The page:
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Anastomosis

An anastomosis is a surgical connection between two structures. It usually means a connection that is created between tubular structures, such as blood vessels or loops of intestine.

For example, when part of an intestine is surgically removed, the two remaining ends are sewn or stapled together (anastomosed). The procedure is known as an intestinal anastomosis.

Information

Examples of surgical anastomoses are:

  • Arteriovenous fistula (an opening created between an artery and vein) for dialysis
  • Colostomy (an opening created between the bowel and the abdomen)
  • Intestinal, in which two ends of intestine are sewn together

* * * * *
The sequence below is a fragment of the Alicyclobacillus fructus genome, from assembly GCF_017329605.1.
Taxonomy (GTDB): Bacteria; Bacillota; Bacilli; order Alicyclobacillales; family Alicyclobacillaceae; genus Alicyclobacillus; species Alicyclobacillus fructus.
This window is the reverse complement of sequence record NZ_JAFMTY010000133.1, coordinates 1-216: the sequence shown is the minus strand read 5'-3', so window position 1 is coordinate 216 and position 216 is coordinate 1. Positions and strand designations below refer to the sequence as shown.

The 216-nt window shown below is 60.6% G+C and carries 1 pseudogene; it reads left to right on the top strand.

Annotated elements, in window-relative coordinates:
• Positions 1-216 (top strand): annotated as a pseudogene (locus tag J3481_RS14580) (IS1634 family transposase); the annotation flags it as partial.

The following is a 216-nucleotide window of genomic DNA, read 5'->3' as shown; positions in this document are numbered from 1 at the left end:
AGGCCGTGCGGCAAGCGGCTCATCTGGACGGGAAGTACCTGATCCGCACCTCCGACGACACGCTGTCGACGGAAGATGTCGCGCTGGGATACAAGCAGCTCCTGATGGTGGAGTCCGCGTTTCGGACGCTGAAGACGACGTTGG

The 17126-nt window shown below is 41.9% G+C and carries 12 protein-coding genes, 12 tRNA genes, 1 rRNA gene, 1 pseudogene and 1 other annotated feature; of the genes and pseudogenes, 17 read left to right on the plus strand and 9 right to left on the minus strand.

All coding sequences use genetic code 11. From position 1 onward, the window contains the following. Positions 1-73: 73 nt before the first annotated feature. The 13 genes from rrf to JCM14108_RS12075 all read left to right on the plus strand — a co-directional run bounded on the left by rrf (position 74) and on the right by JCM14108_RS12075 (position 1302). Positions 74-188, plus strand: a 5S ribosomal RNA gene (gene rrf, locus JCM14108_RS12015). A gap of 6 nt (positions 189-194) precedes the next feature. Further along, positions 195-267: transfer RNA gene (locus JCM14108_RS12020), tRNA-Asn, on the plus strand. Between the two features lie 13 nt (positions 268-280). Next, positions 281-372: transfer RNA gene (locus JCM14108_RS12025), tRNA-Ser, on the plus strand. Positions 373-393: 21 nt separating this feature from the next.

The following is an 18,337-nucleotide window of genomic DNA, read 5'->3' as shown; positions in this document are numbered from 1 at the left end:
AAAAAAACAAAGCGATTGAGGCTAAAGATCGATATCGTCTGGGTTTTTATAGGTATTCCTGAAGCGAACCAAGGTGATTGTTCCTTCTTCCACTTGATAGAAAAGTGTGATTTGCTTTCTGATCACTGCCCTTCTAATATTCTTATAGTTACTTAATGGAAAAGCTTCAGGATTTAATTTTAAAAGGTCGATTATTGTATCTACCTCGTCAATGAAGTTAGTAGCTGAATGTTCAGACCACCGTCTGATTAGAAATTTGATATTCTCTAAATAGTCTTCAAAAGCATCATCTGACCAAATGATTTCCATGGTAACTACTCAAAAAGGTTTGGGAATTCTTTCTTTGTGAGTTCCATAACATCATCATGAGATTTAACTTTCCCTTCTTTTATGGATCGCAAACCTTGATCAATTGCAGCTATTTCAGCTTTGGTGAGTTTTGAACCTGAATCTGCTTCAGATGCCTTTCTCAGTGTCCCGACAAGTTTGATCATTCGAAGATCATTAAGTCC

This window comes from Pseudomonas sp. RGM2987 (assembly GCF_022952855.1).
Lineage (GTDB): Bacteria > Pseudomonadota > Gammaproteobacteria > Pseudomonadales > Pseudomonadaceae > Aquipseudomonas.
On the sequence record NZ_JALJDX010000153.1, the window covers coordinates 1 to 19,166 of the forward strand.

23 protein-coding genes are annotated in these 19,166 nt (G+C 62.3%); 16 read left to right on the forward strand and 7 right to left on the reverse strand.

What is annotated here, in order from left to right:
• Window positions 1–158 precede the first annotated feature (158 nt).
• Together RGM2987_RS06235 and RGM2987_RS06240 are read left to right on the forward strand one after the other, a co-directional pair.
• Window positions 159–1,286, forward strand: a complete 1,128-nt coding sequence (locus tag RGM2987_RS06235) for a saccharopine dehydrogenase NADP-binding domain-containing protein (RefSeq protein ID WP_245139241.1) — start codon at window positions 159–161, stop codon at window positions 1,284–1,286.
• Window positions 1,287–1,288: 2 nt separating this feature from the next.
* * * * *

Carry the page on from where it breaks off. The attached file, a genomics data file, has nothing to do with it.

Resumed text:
• A connection between a graft and a blood vessel to create a bypass

Images

References

Mahmoud NN, Bleier JIS, Aarons CB, Paulson EC, Shanmugan S, Fry RD. Colon and rectum. In: Townsend CM Jr., Beauchamp RD, Evers BM, Mattox KL, eds. Sabiston Textbook of Surgery. 20th ed. Philadelphia, PA: Elsevier; 2017:chap 51.

Review Date 5/21/2016

Updated by: Linda J. Vorvick, MD, Medical Director and Director of Didactic Curriculum, MEDEX Northwest Division of Physician Assistant Studies, Department of Family Medicine, UW Medicine, School of Medicine, University of Washington, Seattle, WA. Also reviewed by David Zieve, MD, MHA, Isla Ogilvie, PhD, and the A.D.A.M. Editorial team.